Greece – USA Income Tax Treaty (1950)

Income and Capital Tax Treaty (1950)

This Treaty was signed on February 20, 1950 and entered into force on December 30, 1953.

CONVENTION between the Kingdom of Greece and the United States of America for the avoidance of double taxation and the prevention of fiscal evasion with respect to taxes on income.

The Government of the Kingdom of Greece and the Government of the United States of America, desiring to conclude a Convention for the avoidance of double taxation and the prevention of fiscal evasion with respect to taxes on income, have appointed for that purpose as their Plenipotentiaries:

The Government of the Kingdom of Greece:
His Excellency Panayotis Pipinelis, Minister of Foreign Affairs,

and

The Government of the United States of America:
The Honorable Henry F. Grady, Ambassador Extraordinary and Plenipotentiary of the United States of America to Greece, who having exhibited their respective full powers, found in good and due form, have agreed as follows:

Article I

(1) The taxes which are the subject of the present Convention are:

a) In the case of the United States of America: the Federal income tax, including surtaxes (hereinafter referred to as United States tax).

b) In the case of the Kingdom of Greece: the income tax, including the schedular or analytical tax, the complementary tax and the professional or business tax (hereinafter referred to as Greek tax).

(2) The present Convention shall also apply to any other taxes of a substantially similar character imposed by either Contracting State subsequently to the date of signature of the present Convention.

Article II

(1) In the present Convention, unless the context otherwise requires:

a) The term “United States” means the United States of America and when used in a geographical sense means the States, the Territories of Alaska and Hawaii, and the District of Columbia.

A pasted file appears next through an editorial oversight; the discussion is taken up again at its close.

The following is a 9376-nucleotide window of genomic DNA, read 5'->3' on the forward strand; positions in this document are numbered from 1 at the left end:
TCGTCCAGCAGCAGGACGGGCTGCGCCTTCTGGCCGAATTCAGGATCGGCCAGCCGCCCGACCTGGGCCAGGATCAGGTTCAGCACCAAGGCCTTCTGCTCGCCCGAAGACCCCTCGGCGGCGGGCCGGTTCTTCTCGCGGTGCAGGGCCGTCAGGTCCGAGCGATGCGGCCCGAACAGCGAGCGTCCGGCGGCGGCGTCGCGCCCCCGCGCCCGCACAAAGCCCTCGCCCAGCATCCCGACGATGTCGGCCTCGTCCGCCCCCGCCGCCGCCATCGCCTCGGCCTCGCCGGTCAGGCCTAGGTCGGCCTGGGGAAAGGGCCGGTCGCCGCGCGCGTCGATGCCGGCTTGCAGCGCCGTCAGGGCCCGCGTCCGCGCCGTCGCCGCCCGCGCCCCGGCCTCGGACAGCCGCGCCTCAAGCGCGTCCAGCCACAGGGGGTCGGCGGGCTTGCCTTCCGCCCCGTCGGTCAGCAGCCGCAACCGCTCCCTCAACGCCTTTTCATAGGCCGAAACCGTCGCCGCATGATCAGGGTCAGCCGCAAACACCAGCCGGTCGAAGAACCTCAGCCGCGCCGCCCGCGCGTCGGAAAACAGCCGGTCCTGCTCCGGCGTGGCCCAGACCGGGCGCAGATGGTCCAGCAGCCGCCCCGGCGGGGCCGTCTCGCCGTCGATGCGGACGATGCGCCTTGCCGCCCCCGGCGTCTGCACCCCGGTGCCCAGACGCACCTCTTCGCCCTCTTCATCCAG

b) The term “Greece” means the territories of the Kingdom of Greece.

c) The term “United States Corporation” means a corporation, association or other like entity created or organized in or under the laws of the United States.

d) The term “Greek Corporation” means a legal entity established under the laws of Greece.

e) The terms “corporation of one Contracting State” and “corporation of the other Contracting State” mean a United States corporation or a Greek corporation, as the context requires.

f) The term “United States enterprise” means an industrial or commercial enterprise or undertaking carried on in the United States by a citizen or resident of the United States or by a United States corporation.

g) The term “Greek enterprise” means an industrial or commercial enterprise or undertaking carried on in Greece by a subject or resident of Greece or by a Greek corporation.

h) The terms “enterprise of one of the Contracting States” and “enterprise of the other Contracting State” mean a United States enterprise or a Greek enterprise, as the context requires.

i) The term “permanent establishment”, when used with respect to an enterprise of one of the Contracting States, means a branch, factory or other fixed place of business, but does not include an agency unless that agent has, and habitually exercises, a general authority to negotiate and conclude contracts on behalf of such enterprise or has a stock of merchandise from which he regularly fills orders on behalf of such enterprise. An enterprise of one of the Contracting States shall not be deemed to have a permanent establishment in the other Contracting State merely because it carries on business dealings in such other Contracting State through a bona fide commission agent, broker or custodian acting in the ordinary course of his business as such. The fact that an enterprise of one of the Contracting States maintains in the other Contracting State a fixed place of business exclusively for the purchase of goods or merchandise shall not of itself constitute such fixed place of business a permanent establishment of such enterprise. When a corporation of one Contracting State has a subsidiary corporation which is a corporation of the other Contracting State or which is engaged in trade or business in such other Contracting State, such subsidiary corporation shall not, merely because of that fact, be deemed to be a permanent establishment of its parent corporation.

j) The term “competent authority” or “competent authorities” means, in the case of the United States, the Commissioner of Internal Revenue or his duly authorized representative; in the case of Greece, the General Director of Direct Taxes, or his duly authorized representative.

(2) In the application of the provisions of the present Convention by either of the Contracting States, any term which is not defined in the present Convention shall, unless the context otherwise requires, ha e the meaning which that term has under the laws of such Contracting State relating to the taxes which are the subject of the present Convention.